The picture relating to benefit dependency is slightly different.  According to current DWP figures, 1,221,000 benefits are paid to living to Britons abroad, of which 1,200,000 are pensioners.  The country with most claims in payment is Australia, with 250,000 pensioners, followed by the USA, Ireland and Spain – those four countries together account for about half the total.

It’s interesting to speculate what would happen if a significant number of these people  decided to come to Britain.  If people are already receiving benefit, the cost is mainly  going to be in other services.  But there are four and a half million Britons living abroad who aren’t receiving benefit.  How odd that they’ve been able to resist the lure of benefit tourism.

Afterthought, 9th January:   There is also an issue here which relates to the debate on Scottish independence.  Presumably an independent Scotland would have a proportion of expatriates to support – possibly 1 in 12, or 100,000.  That is likely to come at a cost of £600-£700m a year, subject to negotiation, which would need to be factored in to the budget calculations.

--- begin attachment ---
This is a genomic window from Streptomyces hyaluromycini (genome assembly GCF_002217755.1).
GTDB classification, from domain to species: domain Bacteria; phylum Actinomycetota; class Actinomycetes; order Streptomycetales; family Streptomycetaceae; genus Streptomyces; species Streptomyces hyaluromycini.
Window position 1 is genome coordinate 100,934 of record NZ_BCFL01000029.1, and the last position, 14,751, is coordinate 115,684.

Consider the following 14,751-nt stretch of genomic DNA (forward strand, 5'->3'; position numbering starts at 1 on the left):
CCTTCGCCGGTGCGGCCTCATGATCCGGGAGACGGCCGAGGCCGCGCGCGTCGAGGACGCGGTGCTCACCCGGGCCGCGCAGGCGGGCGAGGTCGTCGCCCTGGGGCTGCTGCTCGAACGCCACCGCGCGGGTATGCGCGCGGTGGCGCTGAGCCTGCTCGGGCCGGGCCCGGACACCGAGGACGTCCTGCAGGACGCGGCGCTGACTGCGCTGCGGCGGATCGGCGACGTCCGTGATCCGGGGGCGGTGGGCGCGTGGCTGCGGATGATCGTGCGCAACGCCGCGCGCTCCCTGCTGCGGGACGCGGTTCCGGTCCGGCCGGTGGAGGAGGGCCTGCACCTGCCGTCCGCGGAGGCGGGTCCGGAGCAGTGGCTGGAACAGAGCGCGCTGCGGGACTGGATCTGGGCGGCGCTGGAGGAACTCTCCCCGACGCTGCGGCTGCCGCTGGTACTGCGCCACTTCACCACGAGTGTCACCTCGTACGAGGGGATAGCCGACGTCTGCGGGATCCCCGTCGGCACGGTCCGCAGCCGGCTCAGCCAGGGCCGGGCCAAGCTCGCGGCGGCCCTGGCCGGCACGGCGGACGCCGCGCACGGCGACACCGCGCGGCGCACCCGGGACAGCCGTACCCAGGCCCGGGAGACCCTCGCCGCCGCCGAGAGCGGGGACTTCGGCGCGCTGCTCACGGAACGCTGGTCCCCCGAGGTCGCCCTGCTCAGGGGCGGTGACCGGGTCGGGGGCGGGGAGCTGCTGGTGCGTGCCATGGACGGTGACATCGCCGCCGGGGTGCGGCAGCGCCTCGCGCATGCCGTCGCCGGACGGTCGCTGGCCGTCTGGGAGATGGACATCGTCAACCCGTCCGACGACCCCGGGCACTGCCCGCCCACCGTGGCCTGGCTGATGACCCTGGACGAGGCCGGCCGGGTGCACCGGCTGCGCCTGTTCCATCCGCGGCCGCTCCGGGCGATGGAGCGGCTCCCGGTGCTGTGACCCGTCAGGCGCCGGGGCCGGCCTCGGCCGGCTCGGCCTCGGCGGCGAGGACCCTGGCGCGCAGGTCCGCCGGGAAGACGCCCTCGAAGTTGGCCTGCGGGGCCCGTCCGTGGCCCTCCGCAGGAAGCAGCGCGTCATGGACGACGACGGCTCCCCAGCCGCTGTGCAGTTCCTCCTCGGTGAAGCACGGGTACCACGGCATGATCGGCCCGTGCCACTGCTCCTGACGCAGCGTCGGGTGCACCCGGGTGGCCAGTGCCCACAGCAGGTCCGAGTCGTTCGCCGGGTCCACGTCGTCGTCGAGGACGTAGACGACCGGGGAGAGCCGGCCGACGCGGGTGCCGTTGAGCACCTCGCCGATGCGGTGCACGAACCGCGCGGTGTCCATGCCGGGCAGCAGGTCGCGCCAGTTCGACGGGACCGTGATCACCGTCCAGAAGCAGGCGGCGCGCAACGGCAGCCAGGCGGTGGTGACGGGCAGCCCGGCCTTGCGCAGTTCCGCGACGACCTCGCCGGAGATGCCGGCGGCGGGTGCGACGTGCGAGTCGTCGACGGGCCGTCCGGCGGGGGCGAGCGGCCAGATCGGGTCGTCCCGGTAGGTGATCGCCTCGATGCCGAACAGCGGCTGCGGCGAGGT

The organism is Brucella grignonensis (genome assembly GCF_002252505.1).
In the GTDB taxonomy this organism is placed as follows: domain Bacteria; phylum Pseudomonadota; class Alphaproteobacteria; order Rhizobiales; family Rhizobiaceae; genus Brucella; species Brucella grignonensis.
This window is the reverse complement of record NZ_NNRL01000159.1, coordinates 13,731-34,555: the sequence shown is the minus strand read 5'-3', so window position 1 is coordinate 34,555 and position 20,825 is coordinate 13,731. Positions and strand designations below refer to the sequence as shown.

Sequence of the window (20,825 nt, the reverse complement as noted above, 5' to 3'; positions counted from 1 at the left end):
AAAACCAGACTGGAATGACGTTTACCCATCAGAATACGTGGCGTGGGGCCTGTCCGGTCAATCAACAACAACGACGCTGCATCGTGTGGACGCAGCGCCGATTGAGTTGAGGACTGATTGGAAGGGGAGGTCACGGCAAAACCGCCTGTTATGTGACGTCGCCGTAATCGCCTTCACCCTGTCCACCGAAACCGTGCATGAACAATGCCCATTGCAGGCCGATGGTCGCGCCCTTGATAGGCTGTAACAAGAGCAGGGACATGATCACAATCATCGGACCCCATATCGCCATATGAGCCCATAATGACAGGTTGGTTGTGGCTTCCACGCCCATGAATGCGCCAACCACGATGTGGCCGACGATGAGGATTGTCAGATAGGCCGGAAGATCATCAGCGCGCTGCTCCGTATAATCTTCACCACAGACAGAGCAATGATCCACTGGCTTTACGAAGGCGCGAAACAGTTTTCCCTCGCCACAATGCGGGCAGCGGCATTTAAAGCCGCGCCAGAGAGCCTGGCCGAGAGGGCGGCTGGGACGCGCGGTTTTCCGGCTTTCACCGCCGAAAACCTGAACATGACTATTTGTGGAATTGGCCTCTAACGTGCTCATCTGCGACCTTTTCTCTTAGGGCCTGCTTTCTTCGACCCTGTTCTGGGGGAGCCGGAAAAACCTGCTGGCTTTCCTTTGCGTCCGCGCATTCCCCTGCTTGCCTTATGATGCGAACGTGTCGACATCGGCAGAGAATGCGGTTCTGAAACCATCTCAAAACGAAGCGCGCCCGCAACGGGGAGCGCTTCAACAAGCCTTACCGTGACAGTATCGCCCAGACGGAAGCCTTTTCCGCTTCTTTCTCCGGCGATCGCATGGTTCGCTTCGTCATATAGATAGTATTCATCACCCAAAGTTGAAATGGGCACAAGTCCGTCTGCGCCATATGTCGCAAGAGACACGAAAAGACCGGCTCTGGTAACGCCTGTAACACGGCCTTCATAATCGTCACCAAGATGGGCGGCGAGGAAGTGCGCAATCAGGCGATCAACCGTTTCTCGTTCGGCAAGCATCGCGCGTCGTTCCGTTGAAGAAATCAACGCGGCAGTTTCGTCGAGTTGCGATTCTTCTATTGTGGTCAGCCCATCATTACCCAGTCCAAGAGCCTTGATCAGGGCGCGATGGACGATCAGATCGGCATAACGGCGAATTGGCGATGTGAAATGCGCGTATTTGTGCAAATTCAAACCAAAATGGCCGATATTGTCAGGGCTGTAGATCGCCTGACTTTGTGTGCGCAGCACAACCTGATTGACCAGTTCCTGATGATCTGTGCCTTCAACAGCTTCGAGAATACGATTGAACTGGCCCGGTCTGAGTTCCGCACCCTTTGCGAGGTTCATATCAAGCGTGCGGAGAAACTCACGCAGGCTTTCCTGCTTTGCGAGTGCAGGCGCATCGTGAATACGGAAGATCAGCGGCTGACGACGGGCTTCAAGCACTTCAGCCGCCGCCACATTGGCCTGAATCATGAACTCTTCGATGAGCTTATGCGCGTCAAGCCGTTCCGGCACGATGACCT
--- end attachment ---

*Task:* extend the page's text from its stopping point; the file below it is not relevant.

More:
'Go home or face arrest'

I’m a British citizen, and have lived here all my life, but I’m also the first male member of my family not to be forced to leave his home in several generations.  My father and grandfather left France in 1940; my great grandfather left Berlin; my great-great grandfather left Posen/Poznan, now in Poland.   Like many second generation immigrants, I was raised in the expectation that the time could come when I’d have to leave, too.  It’s a tribute to British tolerance that the occasion hasn’t arisen.